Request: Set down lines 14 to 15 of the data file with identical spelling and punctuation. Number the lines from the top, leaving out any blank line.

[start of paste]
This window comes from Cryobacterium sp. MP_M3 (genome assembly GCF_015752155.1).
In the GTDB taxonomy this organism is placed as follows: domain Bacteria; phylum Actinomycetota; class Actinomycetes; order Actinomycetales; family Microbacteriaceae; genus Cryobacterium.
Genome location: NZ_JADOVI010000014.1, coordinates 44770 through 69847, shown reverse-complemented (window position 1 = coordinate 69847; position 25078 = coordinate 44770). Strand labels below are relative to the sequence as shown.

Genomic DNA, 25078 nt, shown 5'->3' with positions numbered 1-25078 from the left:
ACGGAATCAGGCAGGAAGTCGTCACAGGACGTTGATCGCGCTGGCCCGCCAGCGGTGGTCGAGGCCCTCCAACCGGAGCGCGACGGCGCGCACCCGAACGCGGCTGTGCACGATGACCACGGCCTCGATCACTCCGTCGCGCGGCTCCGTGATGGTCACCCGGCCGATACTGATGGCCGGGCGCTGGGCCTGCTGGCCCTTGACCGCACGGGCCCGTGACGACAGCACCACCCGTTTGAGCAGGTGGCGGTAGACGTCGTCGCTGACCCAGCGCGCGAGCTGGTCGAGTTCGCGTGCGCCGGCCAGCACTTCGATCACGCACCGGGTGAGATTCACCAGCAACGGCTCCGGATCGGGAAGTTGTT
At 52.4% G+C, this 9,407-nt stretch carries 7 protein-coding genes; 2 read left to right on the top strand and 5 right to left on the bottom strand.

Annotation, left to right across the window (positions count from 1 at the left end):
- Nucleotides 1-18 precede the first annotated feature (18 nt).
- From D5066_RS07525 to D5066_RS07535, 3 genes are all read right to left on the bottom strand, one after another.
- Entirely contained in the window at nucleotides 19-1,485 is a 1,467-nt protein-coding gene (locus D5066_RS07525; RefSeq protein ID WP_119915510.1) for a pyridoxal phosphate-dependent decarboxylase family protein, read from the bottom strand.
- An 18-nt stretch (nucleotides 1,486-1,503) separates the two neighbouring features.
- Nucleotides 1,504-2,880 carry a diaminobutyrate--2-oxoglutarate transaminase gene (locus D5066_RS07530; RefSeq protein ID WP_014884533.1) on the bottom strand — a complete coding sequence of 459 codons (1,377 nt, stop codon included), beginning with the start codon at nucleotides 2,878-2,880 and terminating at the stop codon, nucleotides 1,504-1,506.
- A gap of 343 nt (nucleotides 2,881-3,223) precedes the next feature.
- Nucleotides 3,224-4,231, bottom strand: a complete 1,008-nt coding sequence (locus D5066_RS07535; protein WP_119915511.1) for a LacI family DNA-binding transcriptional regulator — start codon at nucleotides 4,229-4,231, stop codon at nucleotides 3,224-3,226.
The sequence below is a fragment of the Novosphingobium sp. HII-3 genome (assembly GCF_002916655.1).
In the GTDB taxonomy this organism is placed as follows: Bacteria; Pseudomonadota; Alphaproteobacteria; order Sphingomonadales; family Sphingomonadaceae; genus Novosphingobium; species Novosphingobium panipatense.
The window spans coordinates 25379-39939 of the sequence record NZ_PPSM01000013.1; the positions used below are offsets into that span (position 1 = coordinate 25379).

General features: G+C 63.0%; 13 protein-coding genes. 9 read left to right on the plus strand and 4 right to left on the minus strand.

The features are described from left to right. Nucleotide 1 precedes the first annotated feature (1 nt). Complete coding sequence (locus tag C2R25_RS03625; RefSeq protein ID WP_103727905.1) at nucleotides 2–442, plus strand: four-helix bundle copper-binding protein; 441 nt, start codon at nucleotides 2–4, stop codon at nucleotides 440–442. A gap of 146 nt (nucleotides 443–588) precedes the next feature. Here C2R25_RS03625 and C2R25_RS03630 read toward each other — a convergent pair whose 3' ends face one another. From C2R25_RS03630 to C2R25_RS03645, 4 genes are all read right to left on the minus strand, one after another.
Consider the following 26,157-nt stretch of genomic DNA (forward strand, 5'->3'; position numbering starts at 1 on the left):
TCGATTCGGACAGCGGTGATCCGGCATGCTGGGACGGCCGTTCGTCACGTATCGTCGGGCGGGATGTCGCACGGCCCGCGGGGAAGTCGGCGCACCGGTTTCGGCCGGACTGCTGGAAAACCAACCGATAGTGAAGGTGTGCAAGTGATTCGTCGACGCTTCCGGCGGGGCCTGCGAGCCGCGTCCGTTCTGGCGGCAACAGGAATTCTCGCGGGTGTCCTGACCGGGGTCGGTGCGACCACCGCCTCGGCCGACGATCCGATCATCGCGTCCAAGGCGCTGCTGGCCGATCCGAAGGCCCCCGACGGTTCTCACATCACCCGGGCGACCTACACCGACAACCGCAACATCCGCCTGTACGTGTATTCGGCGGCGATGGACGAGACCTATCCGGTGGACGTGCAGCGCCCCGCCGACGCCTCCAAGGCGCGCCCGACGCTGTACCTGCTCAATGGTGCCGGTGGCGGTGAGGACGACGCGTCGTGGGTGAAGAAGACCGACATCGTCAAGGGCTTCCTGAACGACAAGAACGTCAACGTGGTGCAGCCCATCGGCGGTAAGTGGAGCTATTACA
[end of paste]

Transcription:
- Nucleotides 3,224-4,231, bottom strand: a complete 1,008-nt coding sequence (locus D5066_RS07535; protein WP_119915511.1) for a LacI family DNA-binding transcriptional regulator — start codon at nucleotides 4,229-4,231, stop codon at nucleotides 3,224-3,226.
The sequence below is a fragment of the Novosphingobium sp. HII-3 genome (assembly GCF_002916655.1).